Shares of Mirant Corporation ( MIR) rallied Tuesday after the company announced a share buyback program of up to $1.25 billion and the auction of international assets. The board of directors agreed to repurchase shares through a Dutch Auction tender offer of up to 43 million shares at a price between $25.75 and $29 per share. Mirant shares were recently up 41 cents, or 1.5% to $27.21. The auction will begin Wednesday and will be funded in cash via a combination of cash on hand and cash obtained through completion of a term loan. "Our strategic plan reflects our continued commitment to enhance shareholder value, both through the return of cash to our shareholders and through our continuing U.S. business," Mirant Chairman and CEO Edward Muller said in a press release. These developments are the result of efforts by well-known activist hedge fund Pirate Capital, whose founder Thomas Hudson pushed for changes last month, as reported
here. Pirate owns 1.6% of Mirant shares and called for a $4.7 billion buyback, in a letter sent to the company and included in a 13D filing on June 20. The amount authorized by the company Tuesday is substantially less than Pirate's recommendation, but nothing indicates that it is final. In addition, Pirate called for the sale of the Philippines and Caribbean assets, which the company agreed to do Tuesday. Mirant retained Credit Suisse First Boston as its advisor for the sale of the Philippines business while it hired J.P. Morgan for the sale of the Caribbean business. The company declined to comment, through a spokesman. Hudson did not return a call. In a financial plan attached to the letter sent to the company last month, Pirate set three goals for the board of directors: closing the valuation gap, divesting assets and buying back stock. The company has at least begun to implement two of those goals: the share buyback and the sale of assets.Concerning the valuation gap, Pirate estimates that the company's value is approximately $32 a share, assuming a peer valuation of 7.7 times 2007 EBITDA. Since the activist letter on June 20, shares have gained 7%.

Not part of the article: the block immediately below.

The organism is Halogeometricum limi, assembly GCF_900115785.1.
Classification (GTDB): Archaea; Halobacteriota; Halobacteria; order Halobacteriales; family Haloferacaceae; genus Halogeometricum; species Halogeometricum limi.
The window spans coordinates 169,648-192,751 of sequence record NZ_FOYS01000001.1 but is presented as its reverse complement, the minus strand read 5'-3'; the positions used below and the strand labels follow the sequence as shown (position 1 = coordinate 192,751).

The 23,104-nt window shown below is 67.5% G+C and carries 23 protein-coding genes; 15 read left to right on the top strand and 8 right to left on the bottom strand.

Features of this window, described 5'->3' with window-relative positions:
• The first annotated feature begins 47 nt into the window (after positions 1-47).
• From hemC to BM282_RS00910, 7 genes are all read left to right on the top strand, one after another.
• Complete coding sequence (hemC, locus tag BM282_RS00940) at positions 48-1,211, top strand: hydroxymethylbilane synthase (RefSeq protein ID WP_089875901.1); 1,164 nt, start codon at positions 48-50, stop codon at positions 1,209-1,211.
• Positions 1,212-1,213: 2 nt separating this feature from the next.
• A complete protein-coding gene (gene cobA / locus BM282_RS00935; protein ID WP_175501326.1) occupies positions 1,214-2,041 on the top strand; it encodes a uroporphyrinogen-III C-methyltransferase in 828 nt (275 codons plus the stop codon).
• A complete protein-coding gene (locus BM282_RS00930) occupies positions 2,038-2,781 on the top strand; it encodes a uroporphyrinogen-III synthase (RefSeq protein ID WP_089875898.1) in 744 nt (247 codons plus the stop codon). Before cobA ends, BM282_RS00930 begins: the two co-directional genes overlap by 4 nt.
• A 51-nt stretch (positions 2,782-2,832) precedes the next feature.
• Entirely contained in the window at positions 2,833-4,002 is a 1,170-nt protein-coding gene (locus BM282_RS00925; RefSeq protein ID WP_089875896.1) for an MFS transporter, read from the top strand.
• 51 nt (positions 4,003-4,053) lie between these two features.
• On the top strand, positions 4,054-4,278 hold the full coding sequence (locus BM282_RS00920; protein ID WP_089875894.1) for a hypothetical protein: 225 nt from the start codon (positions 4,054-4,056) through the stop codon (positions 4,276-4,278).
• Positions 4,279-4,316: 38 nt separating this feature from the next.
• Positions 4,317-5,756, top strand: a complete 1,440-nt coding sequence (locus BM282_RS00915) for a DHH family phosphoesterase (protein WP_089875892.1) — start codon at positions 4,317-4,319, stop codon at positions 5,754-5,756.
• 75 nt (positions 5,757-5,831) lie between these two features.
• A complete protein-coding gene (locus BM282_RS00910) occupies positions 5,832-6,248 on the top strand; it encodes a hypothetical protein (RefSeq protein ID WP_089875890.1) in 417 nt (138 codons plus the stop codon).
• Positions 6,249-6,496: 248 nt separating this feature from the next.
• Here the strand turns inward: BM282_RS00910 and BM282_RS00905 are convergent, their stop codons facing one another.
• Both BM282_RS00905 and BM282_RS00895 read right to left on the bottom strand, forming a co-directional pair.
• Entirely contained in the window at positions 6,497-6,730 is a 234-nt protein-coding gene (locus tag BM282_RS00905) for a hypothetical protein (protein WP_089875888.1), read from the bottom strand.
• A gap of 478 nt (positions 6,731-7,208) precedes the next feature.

Pirate also marked an important victory last month when it convinced Mirant to withdraw its $8 billion unsolicited bid for NRG Energy Inc. ( NRG). Since the company withdrew its bid, shares have increased by 11.4%. Pirate estimated in its plan that the company could extract cash in both the near and mid terms. On the near-term basis, Pirate said the company could generate $1.3 billion from its balance sheet as well as $500 million from a "conservative levered recap" and $940 million from the Philippines recap. For the mid term, the hedge fund calculated that Mirant could obtain $1.2 billion of proceeds from the sale of the remaining Philippines equity and $775 million from the sale of the Caribbean assets. Pirate's idea was that the company had sufficient sources of cash to be able to maximize stockholder value. Yet the stock is not trading anywhere near $32. If the company fails to achieve that goal, Pirate said that it will push for a sale of the company. In other words, Mirant's board is not off the hook yet.